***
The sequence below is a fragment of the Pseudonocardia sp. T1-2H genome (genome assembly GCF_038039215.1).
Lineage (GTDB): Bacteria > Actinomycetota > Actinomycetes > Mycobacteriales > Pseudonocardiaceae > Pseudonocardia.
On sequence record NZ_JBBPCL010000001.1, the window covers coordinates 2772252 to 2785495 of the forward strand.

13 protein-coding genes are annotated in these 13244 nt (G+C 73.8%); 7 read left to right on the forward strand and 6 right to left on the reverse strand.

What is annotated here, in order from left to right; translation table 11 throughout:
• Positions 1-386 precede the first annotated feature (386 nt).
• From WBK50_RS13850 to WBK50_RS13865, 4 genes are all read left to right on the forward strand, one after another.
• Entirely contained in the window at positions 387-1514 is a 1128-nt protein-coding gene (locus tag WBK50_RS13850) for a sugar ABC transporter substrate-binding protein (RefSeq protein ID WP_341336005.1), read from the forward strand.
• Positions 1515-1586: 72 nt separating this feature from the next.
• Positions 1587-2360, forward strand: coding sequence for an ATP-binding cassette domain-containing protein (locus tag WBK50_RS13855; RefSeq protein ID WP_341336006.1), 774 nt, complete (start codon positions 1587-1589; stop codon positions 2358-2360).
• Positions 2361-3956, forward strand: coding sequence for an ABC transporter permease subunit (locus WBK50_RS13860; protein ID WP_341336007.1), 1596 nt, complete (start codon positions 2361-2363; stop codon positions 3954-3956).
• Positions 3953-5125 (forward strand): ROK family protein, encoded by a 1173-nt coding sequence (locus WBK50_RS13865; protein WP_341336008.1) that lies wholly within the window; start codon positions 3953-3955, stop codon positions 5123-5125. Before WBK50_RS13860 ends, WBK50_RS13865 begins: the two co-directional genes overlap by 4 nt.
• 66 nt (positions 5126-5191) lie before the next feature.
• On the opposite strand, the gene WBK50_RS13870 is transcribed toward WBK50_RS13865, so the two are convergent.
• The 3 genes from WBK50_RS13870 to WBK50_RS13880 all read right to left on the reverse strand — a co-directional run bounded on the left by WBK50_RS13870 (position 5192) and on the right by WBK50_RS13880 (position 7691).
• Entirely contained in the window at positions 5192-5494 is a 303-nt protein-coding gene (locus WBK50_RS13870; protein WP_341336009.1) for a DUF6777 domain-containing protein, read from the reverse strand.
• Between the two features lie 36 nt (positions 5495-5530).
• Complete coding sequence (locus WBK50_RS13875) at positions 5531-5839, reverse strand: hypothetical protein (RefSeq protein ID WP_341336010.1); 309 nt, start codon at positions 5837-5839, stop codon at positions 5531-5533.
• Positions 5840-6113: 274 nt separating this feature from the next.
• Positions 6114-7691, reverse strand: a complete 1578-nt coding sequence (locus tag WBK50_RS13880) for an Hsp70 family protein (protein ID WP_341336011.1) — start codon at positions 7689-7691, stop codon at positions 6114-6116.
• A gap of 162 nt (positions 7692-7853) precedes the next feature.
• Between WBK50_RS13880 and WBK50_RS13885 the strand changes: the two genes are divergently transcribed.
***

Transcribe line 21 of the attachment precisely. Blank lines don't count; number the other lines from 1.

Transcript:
• A gap of 162 nt (positions 7692-7853) precedes the next feature.